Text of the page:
English edit

 
Gatas.

Alternative forms edit

Etymology edit

Borrowed from Armenian գաթա (gatʿa).

Noun edit

 
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gata (plural gatas)

  1. A kind of pastry in Armenia and some neighboring countries.

Translations edit

Anagrams edit

Balinese edit

Romanization edit

gata

  1. Romanization of ᬕᬢ
  2. Romanization of ᬖᬝ

Bikol Central edit

Pronunciation edit

  • Hyphenation: ga‧ta
  • IPA(key): /ɡaˈta/, [ɡaˈta]

Noun edit

gatá

  1. knife used for harvesting rice

See also edit

Catalan edit

Etymology edit

Inherited from Late Latin catta.

Pronunciation edit

Noun edit

gata f (plural gates)

  1. female equivalent of gat

Adjective edit

gata f sg

  1. feminine singular of gat

Fijian edit

Etymology edit

Cognate with Proto-Polynesian *ŋata (compare Maori ngata, Samoan gata, Tongan ngata and Niuean gata), earlier *ŋʷata, from Proto-Oceanic *mwata (snake) (compare Western Fijian ŋwata and Lewo mwata).

Noun edit

gata

  1. snake, serpent

Hiligaynon edit

Etymology edit

From Proto-Malayo-Polynesian *ʀataq.

Noun edit

gatâ

  1. coconut milk

Icelandic edit

Pronunciation edit

Etymology 1 edit

From Old Norse gata, from Proto-Germanic *gatwǭ.

Noun edit

gata f (genitive singular götu, nominative plural götur)

  1. street, road
Declension edit
Derived terms edit

Etymology 2 edit

From gat (hole).

Verb edit

gata (weak verb, third-person singular past indicative gataði, supine gatað)

  1. (transitive) to pierce through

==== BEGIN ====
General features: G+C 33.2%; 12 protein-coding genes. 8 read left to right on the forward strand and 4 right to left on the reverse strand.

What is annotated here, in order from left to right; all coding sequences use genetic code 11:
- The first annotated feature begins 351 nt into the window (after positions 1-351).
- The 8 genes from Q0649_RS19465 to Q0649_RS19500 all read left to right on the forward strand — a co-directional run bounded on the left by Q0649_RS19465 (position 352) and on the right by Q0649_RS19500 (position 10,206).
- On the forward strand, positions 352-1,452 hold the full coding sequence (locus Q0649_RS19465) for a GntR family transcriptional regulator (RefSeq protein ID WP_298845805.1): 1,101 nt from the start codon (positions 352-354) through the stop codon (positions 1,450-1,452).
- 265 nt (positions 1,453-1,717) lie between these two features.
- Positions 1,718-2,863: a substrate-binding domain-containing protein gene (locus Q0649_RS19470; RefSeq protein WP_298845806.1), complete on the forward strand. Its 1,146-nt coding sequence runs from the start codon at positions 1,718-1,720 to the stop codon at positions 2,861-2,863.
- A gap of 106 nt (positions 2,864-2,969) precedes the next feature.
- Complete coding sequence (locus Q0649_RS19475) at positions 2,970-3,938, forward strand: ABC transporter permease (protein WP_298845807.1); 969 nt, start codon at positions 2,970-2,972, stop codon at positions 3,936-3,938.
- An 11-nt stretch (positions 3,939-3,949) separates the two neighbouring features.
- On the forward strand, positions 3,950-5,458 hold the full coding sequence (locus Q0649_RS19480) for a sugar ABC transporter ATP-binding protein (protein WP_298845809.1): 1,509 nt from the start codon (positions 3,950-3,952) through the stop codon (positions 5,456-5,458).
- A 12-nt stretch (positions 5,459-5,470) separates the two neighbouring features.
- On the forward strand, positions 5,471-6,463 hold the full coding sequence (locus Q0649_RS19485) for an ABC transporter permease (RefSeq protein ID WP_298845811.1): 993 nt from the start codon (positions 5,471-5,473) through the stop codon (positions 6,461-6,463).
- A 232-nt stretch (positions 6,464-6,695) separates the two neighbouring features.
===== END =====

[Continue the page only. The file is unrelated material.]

2. (transitive) specifically, to punch a hole in (using a perforator)
  3. (intransitive, informal) to be stumped (be unable to answer a question)
Conjugation edit
Derived terms edit

Japanese edit

Romanization edit

gata

  1. Rōmaji transcription of がた

Masbatenyo edit

Etymology edit

From Proto-Malayo-Polynesian *ʀataq.

Noun edit

gatâ

  1. coconut milk

Norwegian Bokmål edit

Alternative forms edit

Noun edit

gata m or f

  1. definite feminine singular of gate

Norwegian Nynorsk edit

Noun edit

gata f (definite singular gata, indefinite plural gater or gator, definite plural gatene or gatone)

  1. definite singular of gate
  2. (pre-2012) alternative form of gate

Old Norse edit

Etymology edit

From Proto-Germanic *gatwǭ. Likely from the oblique stem *gǫtu of an earlier form *gǫtva, as morphologically gata does not straightforwardly derive from the Proto-Germanic form.[1]

Noun edit

gata f (genitive gǫtu, plural gǫtur)

  1. street, road

Declension edit

Descendants edit

References edit

  1. ^ Kroonen, Guus (2013) Etymological Dictionary of Proto-Germanic (Leiden Indo-European Etymological Dictionary Series; 11), Leiden, Boston: Brill, →ISBN

Old Swedish edit

Alternative forms edit

Etymology edit

From Old Norse gata, from Proto-Germanic *gatwǭ.

Noun edit

gata f

  1. street, road

Declension edit

Descendants edit

Pali edit

Alternative forms edit

Etymology edit

Inherited from Sanskrit गत (gata).

Adjective edit

gata

  1. past participle of gacchati (to go), with active sense.

Declension edit

Derived terms edit

Portuguese edit

Etymology 1 edit

From Old Galician-Portuguese gata, from Late Latin catta.

Pronunciation edit

  • Hyphenation: ga‧ta

Noun edit

gata f (plural gatas)

  1. female cat
  2. (slang) very beautiful woman
Derived terms edit
Related terms edit

Etymology 2 edit

Verb edit

gata

  1. inflection of gatar:
    1. third-person singular present indicative
    2. second-person singular imperative

Romagnol edit

Noun edit

gata f (plural gat)

  1. feminine of gat (cat)

Romanian edit

Etymology edit